In a 1990 letter written by the future Pope Francis and republished on ZENIT, then-Father Jorge Mario Bergoglio recalls fondly the “Catholic culture” that he experienced at age 13 in a Catholic school run by the Salesian Fathers.
Pope Francis writes that the Wilfrid Baron School of the Holy Angels in Ramos Mejia, Buenos Aires, prepared him “for life.” He remembers the night that one of the Fathers discussed the importance of praying to the Blessed Virgin Mary to know his vocation. After that, he never went to bed without praying.
The letter also recalls the night when one of the Fathers spoke to students about the death of his mother. Afterward, Pope Francis thought of death as something “natural” and not to fear.
The Holy Father writes that he grew in a love of purity and willingness to sacrifice, and he learned various hobbies and crafts. He was even instilled with a respect and love for the Pope!
Reflecting on what it was like to attend the school, Pope Francis describes its “Catholic culture”:
School life was a “whole.” I was immersed in a way of life prepared so that there wouldn’t be time to be lazy. The day passed as an arrow without time for one to be bored. I felt myself submerged in a world that, although prepared “artificially” (with pedagogic resources), had nothing artificial about it. The most natural thing was to go to Mass in the morning, as well as having breakfast, studying, going to lessons, playing during recreation, hearing the “Good night” of the Father Director. Each one was made to live different assembled aspects of life, and this created a conscience in me: not only a moral conscience but a sort of human conscience (social, ludic, artistic,etc.). Said differently: the School created, through the awakening of the conscience in the truth of things, a Catholic culture that was not a tall “bigoted” or “disoriented.”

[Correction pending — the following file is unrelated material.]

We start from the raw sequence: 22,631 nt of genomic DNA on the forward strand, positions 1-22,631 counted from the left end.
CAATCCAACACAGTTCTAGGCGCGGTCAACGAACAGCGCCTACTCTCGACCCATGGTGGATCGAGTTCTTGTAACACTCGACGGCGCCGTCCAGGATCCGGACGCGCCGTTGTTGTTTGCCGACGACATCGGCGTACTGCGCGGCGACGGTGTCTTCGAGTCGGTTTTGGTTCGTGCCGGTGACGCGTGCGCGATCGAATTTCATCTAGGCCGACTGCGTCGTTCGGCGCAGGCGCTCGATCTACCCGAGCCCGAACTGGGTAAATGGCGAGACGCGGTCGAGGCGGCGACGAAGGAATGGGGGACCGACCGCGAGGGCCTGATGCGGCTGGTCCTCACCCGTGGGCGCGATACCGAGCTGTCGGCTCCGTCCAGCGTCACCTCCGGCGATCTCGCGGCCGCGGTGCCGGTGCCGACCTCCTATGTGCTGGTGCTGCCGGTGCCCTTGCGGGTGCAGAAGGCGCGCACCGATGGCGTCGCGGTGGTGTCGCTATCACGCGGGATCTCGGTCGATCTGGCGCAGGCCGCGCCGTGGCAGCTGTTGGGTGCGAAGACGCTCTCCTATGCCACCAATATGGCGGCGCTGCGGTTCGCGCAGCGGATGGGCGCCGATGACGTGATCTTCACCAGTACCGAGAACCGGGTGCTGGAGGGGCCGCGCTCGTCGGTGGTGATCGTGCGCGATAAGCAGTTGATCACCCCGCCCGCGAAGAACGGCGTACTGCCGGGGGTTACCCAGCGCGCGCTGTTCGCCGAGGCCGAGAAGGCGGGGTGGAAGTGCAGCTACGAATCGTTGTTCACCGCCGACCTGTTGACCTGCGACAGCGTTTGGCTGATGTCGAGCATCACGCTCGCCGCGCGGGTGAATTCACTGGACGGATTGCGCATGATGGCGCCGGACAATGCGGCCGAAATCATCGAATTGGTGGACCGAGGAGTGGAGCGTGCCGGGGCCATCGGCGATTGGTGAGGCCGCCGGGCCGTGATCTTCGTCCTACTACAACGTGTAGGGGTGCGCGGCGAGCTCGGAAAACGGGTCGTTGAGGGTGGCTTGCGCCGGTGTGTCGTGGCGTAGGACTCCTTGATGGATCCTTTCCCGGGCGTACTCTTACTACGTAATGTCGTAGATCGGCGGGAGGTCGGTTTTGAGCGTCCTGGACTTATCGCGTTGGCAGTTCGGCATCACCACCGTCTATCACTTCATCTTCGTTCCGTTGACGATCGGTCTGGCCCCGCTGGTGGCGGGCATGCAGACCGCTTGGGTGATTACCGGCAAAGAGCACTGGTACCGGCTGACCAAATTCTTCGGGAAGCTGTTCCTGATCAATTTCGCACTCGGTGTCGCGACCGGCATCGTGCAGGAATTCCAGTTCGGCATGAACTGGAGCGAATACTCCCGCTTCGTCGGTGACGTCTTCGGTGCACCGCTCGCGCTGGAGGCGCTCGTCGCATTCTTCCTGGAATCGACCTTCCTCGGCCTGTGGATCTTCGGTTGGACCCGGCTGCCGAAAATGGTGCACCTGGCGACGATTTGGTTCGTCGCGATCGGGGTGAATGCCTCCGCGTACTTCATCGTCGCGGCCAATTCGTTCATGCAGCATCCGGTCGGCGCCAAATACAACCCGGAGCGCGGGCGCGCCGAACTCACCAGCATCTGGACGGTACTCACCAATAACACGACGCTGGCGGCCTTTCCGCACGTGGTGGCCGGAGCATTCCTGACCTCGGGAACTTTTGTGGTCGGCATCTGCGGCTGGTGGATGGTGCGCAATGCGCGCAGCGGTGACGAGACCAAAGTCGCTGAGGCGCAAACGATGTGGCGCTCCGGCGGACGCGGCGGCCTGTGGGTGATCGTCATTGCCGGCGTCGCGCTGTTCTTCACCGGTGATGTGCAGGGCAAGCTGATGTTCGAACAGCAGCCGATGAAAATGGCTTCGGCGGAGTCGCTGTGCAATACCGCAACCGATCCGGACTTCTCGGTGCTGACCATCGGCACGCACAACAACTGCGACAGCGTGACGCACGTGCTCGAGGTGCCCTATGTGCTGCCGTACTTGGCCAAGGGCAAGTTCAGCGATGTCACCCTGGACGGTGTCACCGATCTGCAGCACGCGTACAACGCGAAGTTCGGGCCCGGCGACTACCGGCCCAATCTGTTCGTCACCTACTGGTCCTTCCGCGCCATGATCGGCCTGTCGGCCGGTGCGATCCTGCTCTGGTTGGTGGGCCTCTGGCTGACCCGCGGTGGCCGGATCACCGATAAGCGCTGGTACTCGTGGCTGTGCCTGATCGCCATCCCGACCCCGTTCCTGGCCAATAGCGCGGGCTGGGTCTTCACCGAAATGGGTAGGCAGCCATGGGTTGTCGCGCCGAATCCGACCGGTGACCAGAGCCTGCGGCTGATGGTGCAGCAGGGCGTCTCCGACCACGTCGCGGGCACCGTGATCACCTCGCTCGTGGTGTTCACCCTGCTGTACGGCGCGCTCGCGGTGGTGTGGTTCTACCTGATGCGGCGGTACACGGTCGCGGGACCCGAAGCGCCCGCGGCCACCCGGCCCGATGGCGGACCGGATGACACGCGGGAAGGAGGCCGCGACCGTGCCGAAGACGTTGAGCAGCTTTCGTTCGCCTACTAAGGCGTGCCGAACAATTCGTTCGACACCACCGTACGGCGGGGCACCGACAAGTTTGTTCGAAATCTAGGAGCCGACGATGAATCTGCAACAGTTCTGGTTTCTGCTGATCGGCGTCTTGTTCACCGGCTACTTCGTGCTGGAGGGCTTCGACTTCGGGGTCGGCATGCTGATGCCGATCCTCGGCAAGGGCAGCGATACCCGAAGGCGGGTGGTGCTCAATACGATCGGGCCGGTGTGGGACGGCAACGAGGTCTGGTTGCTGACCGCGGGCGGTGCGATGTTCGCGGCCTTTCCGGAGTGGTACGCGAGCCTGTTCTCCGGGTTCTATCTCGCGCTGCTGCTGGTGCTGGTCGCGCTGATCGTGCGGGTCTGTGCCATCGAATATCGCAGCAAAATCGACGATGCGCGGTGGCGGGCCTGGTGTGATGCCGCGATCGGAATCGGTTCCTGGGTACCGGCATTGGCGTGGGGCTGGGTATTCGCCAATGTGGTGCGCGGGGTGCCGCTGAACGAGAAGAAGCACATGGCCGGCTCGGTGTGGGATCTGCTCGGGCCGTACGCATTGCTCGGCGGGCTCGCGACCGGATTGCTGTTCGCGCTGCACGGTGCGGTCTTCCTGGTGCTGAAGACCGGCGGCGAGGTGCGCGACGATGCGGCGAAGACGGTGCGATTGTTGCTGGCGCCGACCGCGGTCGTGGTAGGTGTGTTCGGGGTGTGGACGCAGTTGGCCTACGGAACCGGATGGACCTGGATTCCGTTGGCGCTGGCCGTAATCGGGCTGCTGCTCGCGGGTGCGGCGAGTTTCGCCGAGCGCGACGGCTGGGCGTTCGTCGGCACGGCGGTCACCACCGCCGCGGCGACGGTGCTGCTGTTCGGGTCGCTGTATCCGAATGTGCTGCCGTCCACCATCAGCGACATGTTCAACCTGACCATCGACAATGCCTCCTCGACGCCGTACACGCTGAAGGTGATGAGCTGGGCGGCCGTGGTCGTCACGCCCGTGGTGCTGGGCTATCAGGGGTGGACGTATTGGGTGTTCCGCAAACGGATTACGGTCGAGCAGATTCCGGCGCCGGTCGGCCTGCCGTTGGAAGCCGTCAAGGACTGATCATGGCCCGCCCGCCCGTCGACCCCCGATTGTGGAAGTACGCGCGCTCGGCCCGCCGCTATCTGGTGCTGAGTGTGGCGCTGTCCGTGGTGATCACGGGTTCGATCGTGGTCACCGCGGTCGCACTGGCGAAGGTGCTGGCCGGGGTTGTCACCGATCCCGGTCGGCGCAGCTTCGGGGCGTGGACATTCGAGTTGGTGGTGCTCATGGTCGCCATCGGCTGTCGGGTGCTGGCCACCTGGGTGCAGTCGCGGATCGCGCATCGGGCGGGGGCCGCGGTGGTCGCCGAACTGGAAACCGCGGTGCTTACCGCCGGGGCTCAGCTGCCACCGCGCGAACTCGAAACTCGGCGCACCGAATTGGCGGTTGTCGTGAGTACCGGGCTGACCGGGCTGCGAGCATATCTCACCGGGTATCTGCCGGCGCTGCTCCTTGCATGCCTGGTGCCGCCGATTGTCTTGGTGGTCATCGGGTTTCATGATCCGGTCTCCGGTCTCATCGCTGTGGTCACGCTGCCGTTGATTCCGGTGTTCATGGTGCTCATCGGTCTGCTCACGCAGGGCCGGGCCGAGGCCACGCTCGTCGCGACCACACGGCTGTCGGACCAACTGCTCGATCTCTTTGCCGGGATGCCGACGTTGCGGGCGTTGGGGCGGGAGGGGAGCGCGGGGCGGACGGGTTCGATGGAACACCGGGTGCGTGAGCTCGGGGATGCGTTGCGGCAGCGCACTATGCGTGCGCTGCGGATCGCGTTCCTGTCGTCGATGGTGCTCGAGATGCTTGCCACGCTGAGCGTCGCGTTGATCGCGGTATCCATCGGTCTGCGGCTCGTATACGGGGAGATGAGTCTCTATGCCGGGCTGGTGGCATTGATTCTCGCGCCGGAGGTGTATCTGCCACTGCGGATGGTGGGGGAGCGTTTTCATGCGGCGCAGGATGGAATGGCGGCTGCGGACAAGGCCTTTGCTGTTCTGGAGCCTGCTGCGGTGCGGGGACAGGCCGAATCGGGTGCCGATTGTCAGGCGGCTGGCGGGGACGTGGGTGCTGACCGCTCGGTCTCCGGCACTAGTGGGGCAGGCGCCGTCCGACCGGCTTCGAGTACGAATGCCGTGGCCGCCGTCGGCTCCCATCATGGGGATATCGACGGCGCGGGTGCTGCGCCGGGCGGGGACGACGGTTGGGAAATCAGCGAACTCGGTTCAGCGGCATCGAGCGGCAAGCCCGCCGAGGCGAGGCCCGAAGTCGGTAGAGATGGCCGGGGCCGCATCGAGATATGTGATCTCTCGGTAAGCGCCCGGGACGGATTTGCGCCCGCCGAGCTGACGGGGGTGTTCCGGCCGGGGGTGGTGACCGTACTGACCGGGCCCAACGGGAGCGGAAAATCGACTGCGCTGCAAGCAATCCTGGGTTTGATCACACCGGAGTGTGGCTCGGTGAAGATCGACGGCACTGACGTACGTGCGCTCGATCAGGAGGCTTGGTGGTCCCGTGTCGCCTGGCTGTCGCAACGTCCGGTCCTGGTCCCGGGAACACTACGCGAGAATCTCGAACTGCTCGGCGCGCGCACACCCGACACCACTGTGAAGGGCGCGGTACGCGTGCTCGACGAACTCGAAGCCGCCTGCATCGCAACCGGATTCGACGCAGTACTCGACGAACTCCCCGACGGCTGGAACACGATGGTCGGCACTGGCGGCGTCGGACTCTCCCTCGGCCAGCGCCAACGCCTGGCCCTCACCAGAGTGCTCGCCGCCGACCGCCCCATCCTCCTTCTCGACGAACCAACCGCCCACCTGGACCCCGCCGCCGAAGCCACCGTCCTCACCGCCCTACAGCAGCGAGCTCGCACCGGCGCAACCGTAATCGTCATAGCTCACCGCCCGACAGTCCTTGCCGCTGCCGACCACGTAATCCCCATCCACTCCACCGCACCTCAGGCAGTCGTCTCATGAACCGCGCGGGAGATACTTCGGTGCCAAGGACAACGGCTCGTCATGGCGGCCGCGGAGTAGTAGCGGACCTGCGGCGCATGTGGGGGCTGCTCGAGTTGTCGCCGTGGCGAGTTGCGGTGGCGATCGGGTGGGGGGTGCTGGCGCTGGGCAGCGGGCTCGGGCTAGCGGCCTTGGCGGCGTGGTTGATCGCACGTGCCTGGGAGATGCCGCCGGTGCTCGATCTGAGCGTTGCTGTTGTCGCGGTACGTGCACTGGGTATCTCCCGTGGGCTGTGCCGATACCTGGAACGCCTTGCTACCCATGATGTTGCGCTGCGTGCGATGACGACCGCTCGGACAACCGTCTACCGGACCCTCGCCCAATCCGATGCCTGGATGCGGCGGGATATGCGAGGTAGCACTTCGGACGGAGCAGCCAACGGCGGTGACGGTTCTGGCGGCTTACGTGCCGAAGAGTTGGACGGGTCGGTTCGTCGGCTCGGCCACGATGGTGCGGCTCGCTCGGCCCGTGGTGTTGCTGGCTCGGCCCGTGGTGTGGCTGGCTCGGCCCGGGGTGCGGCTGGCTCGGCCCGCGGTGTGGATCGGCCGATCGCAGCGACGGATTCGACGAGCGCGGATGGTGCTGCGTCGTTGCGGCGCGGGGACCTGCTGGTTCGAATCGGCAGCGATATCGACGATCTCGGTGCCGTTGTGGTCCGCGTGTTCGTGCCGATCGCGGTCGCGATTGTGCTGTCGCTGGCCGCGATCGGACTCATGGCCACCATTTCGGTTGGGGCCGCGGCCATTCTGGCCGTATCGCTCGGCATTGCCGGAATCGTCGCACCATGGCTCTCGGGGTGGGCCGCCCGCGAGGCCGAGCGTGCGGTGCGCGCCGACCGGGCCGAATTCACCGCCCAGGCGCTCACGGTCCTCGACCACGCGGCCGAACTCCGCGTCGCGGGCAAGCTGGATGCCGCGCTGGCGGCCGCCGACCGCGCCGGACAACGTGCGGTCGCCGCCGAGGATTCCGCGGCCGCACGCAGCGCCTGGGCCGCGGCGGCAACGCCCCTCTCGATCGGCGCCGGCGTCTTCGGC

Pope Francis attributes the “Catholic culture” of the school to the “faith” of the Salesians who ran the institution. He said that they “believed in Jesus Christ” and had the “courage to ‘preach’: with the word, with their life, with their work.”
“Everything was done with a meaning,” the Holy Father writes. “I learned there, almost unwittingly, to seek the meaning of things I learned to study in the School. The hours of study, in silence, created a habit of concentration, of a quite strong control of dispersion.”
“Never (in so far as I remember) was a truth negotiated,” he continued. “One could then play the rebel, the atheist… but imprinted deep down was the sense of sin: a truth that could not be thrown out, to make everything easier.”
Later on in life, Pope Francis heard that the Salesian Fathers were leaving some schools in the hands of the laity, partly because of a lack of vocations but also because the young Salesians were not attracted to teaching. Pope Francis asked himself in response: “[W]hen a work languishes and loses its flavor and its capacity to leaven the dough, is it not rather because Jesus Christ has been substituted by other options: psychological, sociological, pastoral?”
Catholic schools today can create a “Catholic culture” similar to what Pope Francis experienced at age 13, he believes. He writes: “[T]he Salesian cultural patrimony of 1949, this pedagogic patrimony, is capable of creating in its pupils a Catholic culture also in 1990, as it was able to create it in 1930.”
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